5 things to know before the stock market opens Monday, Nov. 29

Here are the most important news, trends and analysis that investors need to start their trading day:

1. Wall Street set to jump after Friday’s omicron-driven plunge

2. Fauci says U.S. needs to be prepared to do ‘everything’ to fight variant

White House Chief Medical Adviser Anthony Fauci gives his opening statement before the Senate Health, Education, Labor and Pensions hearing on “Next Steps: The Road Ahead for the COVID-19 Response” on Capitol Hill in Washington, November 4, 2021.

Elizabeth Frantz | Reuters

3. America plans to restrict travel from South Africa, other nations

International travellers wearing personal protective equipment (PPE) arrive at Melbourne’s Tullamarine Airport on November 29, 2021 as Australia records it’s first cases of the Omicron variant of Covid-19.

William West | AFP | Getty Images

The WHO urged countries around the world not to impose flight bans on southern African nations due to concerns over omicron. The U.S. plans to restrict travel for non-U.S. citizens from South Africa, Botswana, Zimbabwe, Namibia, Lesotho, Eswatini, Mozambique and Malawi. The variant has been found in the U.K., Israel, Belgium, the Netherlands, Germany, Italy, Australia and Hong Kong. However, omicron has yet to be found in America. Fearing new travel bans, airline stocks were crushed Friday. But they were bouncing higher in Monday’s premarket trading, along with the broader strength in stocks.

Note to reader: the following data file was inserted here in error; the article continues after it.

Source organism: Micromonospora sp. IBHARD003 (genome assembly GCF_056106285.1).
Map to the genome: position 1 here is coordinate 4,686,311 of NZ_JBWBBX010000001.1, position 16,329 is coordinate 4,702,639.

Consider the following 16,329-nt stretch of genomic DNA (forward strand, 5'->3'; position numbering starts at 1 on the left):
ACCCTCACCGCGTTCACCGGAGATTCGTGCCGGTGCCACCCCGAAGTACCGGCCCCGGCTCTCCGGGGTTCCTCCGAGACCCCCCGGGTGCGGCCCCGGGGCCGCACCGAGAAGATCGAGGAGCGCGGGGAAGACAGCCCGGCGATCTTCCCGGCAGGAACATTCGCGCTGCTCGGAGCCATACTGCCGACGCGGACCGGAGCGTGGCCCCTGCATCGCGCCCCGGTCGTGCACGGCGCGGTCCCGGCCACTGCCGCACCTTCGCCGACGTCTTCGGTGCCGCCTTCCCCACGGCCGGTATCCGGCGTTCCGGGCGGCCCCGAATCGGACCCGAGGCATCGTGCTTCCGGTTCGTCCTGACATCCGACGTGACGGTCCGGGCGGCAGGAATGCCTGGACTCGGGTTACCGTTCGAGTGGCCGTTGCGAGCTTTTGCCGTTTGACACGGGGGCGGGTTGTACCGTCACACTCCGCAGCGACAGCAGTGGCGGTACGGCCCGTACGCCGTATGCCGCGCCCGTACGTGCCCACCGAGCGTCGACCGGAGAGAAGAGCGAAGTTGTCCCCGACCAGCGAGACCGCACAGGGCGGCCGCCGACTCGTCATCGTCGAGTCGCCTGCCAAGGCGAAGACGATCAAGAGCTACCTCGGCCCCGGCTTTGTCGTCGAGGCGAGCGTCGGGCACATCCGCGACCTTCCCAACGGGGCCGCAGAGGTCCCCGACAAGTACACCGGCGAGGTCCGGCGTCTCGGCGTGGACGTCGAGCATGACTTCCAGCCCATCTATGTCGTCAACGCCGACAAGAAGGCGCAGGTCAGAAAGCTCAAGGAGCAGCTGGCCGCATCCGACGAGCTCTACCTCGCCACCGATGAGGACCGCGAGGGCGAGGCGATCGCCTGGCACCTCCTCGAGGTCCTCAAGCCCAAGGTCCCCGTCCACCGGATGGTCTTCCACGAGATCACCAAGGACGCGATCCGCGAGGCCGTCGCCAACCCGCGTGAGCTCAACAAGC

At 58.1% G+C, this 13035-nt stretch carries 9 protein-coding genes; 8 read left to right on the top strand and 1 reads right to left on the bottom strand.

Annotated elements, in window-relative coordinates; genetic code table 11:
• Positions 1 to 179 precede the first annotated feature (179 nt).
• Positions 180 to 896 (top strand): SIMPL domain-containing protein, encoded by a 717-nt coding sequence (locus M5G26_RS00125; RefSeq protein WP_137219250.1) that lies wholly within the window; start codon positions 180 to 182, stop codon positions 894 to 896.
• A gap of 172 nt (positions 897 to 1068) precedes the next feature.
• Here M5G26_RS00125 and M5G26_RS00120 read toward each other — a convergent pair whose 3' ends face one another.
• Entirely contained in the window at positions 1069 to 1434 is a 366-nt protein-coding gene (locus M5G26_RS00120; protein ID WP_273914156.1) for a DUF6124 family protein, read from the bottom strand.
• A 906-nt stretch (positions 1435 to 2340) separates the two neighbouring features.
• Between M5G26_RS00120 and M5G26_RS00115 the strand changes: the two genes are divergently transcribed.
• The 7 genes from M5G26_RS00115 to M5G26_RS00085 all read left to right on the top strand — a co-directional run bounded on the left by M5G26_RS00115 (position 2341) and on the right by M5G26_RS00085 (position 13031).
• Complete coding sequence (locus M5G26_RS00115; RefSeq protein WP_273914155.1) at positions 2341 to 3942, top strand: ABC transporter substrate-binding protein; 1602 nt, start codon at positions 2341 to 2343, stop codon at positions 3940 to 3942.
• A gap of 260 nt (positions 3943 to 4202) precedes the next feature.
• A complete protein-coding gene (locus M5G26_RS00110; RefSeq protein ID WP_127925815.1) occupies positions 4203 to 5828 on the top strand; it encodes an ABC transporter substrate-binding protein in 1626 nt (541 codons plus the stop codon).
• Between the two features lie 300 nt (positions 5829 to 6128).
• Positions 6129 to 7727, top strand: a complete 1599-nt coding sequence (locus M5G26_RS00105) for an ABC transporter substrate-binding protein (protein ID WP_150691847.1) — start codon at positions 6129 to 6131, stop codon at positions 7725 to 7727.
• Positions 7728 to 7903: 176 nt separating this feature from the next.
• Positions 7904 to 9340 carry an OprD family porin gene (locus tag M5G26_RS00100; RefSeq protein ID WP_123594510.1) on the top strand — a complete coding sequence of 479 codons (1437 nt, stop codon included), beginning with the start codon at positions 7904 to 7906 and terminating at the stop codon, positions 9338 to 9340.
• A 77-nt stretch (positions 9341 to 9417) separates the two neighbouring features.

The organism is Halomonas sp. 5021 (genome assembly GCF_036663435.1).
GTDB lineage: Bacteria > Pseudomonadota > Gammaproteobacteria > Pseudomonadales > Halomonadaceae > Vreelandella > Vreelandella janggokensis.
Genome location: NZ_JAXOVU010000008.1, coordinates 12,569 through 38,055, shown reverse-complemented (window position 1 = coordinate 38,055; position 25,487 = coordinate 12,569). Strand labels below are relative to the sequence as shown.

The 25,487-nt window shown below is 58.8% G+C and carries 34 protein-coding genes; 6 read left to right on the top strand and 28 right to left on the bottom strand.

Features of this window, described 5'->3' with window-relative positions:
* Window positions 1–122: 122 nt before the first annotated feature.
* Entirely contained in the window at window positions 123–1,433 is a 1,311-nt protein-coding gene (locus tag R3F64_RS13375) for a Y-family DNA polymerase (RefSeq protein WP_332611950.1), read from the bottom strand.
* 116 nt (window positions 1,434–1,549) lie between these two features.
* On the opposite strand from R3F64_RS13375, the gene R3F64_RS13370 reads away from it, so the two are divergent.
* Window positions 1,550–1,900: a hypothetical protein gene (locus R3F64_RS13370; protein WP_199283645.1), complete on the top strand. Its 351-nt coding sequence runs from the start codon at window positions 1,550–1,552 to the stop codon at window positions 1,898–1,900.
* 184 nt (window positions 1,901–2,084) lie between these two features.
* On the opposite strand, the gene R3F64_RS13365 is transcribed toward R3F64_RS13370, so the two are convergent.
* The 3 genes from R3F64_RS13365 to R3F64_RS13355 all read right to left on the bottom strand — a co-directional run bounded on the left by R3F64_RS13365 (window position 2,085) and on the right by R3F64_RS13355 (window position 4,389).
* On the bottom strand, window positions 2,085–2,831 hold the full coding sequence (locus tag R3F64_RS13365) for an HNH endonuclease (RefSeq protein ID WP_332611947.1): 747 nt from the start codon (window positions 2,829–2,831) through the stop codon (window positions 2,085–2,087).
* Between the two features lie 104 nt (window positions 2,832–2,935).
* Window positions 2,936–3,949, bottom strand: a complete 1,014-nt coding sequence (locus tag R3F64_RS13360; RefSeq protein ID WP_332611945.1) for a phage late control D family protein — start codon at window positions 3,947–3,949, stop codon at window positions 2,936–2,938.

4. Moderna, Pfizer say omicron vaccine could be ready next year

Moderna’s sign is seen outside of their headquarters in Cambridge, MA on March 11, 2021.

Boston Globe | Getty Images

5. Cyber Monday next after Black Friday traffic drops from pre-Covid levels

People shop at the Polaris Fashion Place mall during Black Friday on November 26, 2021 in Columbus, Ohio.

Matthew Hatcher | Getty Images

U.S. retailers are estimated to generate online sales of up to $11.3 billion on Cyber Monday, a decline in growth from a year earlier as fewer discounts and limited choices due to global supply chain disruptions deter shoppers. Traffic at retail stores on Black Friday dropped 28.3% compared with 2019, as Americans shifted more of their spending online and kicked off their shopping earlier in the year, according to preliminary data from Sensormatic Solutions. However, Black Friday traffic was up 47.5% from last year.

— The Associated Press and Reuters contributed to this report. Follow all the market action like a pro on CNBC Pro. Get the latest on the pandemic with CNBC’s coronavirus coverage.